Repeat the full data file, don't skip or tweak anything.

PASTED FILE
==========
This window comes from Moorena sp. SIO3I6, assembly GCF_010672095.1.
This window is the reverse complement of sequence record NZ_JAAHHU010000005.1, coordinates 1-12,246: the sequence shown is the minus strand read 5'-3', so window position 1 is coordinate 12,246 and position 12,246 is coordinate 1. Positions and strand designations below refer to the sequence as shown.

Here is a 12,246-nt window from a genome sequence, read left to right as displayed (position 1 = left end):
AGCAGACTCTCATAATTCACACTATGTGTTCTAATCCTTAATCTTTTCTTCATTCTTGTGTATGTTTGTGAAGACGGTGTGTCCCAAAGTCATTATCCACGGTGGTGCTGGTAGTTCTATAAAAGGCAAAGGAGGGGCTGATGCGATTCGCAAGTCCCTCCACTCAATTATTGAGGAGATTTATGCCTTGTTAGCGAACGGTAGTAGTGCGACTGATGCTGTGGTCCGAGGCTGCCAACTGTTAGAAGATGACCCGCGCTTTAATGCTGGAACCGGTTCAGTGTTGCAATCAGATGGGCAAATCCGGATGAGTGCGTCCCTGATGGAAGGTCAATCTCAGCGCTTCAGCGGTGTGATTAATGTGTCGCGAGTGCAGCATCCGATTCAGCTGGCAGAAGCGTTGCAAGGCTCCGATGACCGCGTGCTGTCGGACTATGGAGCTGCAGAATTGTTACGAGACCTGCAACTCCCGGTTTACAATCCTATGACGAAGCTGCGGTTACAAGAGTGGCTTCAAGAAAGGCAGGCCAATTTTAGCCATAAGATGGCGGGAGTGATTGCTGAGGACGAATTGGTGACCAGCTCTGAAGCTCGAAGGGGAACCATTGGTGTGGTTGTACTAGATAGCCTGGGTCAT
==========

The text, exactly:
This window comes from Moorena sp. SIO3I6, assembly GCF_010672095.1.
This window is the reverse complement of sequence record NZ_JAAHHU010000005.1, coordinates 1-12,246: the sequence shown is the minus strand read 5'-3', so window position 1 is coordinate 12,246 and position 12,246 is coordinate 1. Positions and strand designations below refer to the sequence as shown.

Here is a 12,246-nt window from a genome sequence, read left to right as displayed (position 1 = left end):
AGCAGACTCTCATAATTCACACTATGTGTTCTAATCCTTAATCTTTTCTTCATTCTTGTGTATGTTTGTGAAGACGGTGTGTCCCAAAGTCATTATCCACGGTGGTGCTGGTAGTTCTATAAAAGGCAAAGGAGGGGCTGATGCGATTCGCAAGTCCCTCCACTCAATTATTGAGGAGATTTATGCCTTGTTAGCGAACGGTAGTAGTGCGACTGATGCTGTGGTCCGAGGCTGCCAACTGTTAGAAGATGACCCGCGCTTTAATGCTGGAACCGGTTCAGTGTTGCAATCAGATGGGCAAATCCGGATGAGTGCGTCCCTGATGGAAGGTCAATCTCAGCGCTTCAGCGGTGTGATTAATGTGTCGCGAGTGCAGCATCCGATTCAGCTGGCAGAAGCGTTGCAAGGCTCCGATGACCGCGTGCTGTCGGACTATGGAGCTGCAGAATTGTTACGAGACCTGCAACTCCCGGTTTACAATCCTATGACGAAGCTGCGGTTACAAGAGTGGCTTCAAGAAAGGCAGGCCAATTTTAGCCATAAGATGGCGGGAGTGATTGCTGAGGACGAATTGGTGACCAGCTCTGAAGCTCGAAGGGGAACCATTGGTGTGGTTGTACTAGATAGCCTGGGTCAT